Businesses are snuffing out tobacco
There is a growing list of healthcare facilities and local worksites that are becoming 100 percent tobacco-free grounds.
Douglas, Pope, Stevens, Traverse and Grant counties have joined together to form West Central Wellness, a regional effort to promote community policies that improve the health of residents and reduce health care costs.
The effort is funded by a grant from the Minnesota Department of Health as part of the Statewide Health Improvement Program (SHIP).
West Central Wellness - together with local healthcare facilities and local businesses - are working to stomp out tobacco use on worksite grounds, including parking lots.
The benefits of tobacco restrictions have a positive effect, according to Amy Reineke, educator with Douglas County Public Health. It demonstrates to the public that wellness is a priority, she said.
Tobacco-free grounds contribute to providing the safest, healthiest, and most cost-effective working environment possible, Reineke noted. Tobacco-free grounds also support interest in smoking cessation, which is one of the most important things a smoker can do to improve their health.
"I quit using tobacco. Now that my worksite is tobacco-free grounds it's just a hassle to smoke at work," said Linda Namur of Knute Nelson, a healthcare facility that became tobacco-free grounds earlier this year.
Douglas County Hospital in Alexandria and Galeon in Osakis, together with Knute Nelson, committed to a healthier environment by enacting tobacco-free ground policies in January 2011.
Many worksites are interested in improving the health of their workforce by helping employees quit tobacco, according to West Central Wellness. The workplace environment can support employees in quitting by implementing tobacco-free outdoor grounds policies and by connecting employees to cessation resources.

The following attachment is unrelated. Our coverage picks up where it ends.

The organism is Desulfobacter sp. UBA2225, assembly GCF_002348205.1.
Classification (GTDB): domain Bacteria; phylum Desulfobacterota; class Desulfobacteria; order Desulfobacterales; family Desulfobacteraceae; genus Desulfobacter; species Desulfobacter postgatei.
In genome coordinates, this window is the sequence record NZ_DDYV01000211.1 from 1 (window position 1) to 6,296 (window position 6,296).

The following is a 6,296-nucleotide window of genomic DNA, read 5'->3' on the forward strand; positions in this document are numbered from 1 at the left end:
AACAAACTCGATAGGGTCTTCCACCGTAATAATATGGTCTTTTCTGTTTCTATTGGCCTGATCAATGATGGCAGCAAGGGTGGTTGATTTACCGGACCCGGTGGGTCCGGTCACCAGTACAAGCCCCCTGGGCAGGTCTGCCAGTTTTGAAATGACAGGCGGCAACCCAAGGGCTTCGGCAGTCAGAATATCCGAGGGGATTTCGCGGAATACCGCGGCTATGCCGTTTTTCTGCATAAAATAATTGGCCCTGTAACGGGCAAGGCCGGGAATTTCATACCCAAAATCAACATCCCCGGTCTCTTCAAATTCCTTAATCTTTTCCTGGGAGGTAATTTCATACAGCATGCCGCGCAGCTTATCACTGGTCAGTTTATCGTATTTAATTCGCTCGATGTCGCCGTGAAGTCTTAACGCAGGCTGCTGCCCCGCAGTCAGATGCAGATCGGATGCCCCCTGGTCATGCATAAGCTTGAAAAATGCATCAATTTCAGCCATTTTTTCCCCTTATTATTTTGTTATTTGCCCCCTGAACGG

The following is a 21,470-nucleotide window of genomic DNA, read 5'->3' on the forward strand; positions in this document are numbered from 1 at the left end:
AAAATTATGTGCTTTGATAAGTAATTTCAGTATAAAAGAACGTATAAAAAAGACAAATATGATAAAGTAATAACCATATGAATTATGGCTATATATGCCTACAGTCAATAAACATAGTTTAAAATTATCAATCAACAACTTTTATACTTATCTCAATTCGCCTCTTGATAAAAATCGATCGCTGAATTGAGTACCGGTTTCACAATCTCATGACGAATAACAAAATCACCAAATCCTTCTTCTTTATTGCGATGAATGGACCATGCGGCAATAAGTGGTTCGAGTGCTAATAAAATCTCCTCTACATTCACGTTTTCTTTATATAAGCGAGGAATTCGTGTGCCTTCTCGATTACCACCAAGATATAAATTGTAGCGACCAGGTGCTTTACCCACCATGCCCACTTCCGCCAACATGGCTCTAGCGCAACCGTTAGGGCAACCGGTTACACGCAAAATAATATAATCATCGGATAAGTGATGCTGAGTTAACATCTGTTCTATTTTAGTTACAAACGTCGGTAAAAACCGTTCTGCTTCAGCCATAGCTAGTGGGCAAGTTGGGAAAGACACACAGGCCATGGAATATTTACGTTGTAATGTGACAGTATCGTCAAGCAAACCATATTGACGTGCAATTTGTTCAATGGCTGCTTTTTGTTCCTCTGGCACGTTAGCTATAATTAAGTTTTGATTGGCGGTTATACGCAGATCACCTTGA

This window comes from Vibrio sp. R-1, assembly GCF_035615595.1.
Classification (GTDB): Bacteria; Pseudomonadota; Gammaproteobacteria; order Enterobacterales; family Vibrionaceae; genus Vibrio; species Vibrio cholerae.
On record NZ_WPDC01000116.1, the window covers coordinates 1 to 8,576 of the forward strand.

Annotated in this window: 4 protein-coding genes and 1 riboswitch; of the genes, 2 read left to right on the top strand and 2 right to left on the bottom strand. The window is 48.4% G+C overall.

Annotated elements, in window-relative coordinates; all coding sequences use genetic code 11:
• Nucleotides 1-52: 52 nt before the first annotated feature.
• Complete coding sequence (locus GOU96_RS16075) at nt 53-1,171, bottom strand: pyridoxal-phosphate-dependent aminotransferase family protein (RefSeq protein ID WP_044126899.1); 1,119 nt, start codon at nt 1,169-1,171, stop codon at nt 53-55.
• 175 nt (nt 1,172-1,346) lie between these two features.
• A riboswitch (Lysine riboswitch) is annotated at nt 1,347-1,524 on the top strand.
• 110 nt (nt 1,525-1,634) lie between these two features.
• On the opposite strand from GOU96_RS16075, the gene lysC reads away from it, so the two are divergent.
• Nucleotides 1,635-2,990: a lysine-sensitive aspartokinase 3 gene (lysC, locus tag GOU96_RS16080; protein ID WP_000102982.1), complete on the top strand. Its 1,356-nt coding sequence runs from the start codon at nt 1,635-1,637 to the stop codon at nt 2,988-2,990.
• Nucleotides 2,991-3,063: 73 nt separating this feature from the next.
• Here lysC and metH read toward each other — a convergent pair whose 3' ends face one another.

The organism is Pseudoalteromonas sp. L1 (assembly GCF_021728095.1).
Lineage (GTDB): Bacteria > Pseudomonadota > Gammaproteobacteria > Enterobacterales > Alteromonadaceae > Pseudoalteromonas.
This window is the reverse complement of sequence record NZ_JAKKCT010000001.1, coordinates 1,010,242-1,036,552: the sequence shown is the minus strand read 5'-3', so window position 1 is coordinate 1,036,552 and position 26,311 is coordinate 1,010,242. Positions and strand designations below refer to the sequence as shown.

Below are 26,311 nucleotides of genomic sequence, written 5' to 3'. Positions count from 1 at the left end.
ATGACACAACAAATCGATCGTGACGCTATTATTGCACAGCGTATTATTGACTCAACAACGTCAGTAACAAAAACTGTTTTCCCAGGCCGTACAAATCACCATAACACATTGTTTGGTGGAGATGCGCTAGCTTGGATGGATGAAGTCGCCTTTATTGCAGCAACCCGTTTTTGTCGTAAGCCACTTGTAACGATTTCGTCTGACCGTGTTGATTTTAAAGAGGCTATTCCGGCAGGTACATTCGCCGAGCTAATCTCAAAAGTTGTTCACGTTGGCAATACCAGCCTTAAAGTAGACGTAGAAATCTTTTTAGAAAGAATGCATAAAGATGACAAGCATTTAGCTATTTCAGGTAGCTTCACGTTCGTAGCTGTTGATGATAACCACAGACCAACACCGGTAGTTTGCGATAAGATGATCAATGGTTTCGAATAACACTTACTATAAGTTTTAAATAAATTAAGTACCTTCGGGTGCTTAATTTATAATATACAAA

Research shows that smokers who are employed in workplaces with tobacco free policies tend to consume fewer cigarettes per day, are more likely to be considering quitting and quit at a greater rate than smokers employed in workplaces with no or weaker policies, according to a 2002 Brownson study.
A tobacco-free workplace is not only good for the health of employees, but it's also good for the wealth of business, Reineke said. Every tobacco user that quits saves money in costs associated with absenteeism, smoke breaks, productivity, life insurance, healthcare and more, she said.
By addressing this issue in the workplace, it demonstrates to employees and their families that the organization is committed to their health and wellbeing, noted West Central Wellness leaders. It also sends a message to the community that you are playing an active part in eliminating the harm caused by tobacco.
If you are starting to think about a tobacco-free outdoor grounds policy at your workplace, contact West Central Wellness for free resources.
For more information, visit www.westcentralwellness.org.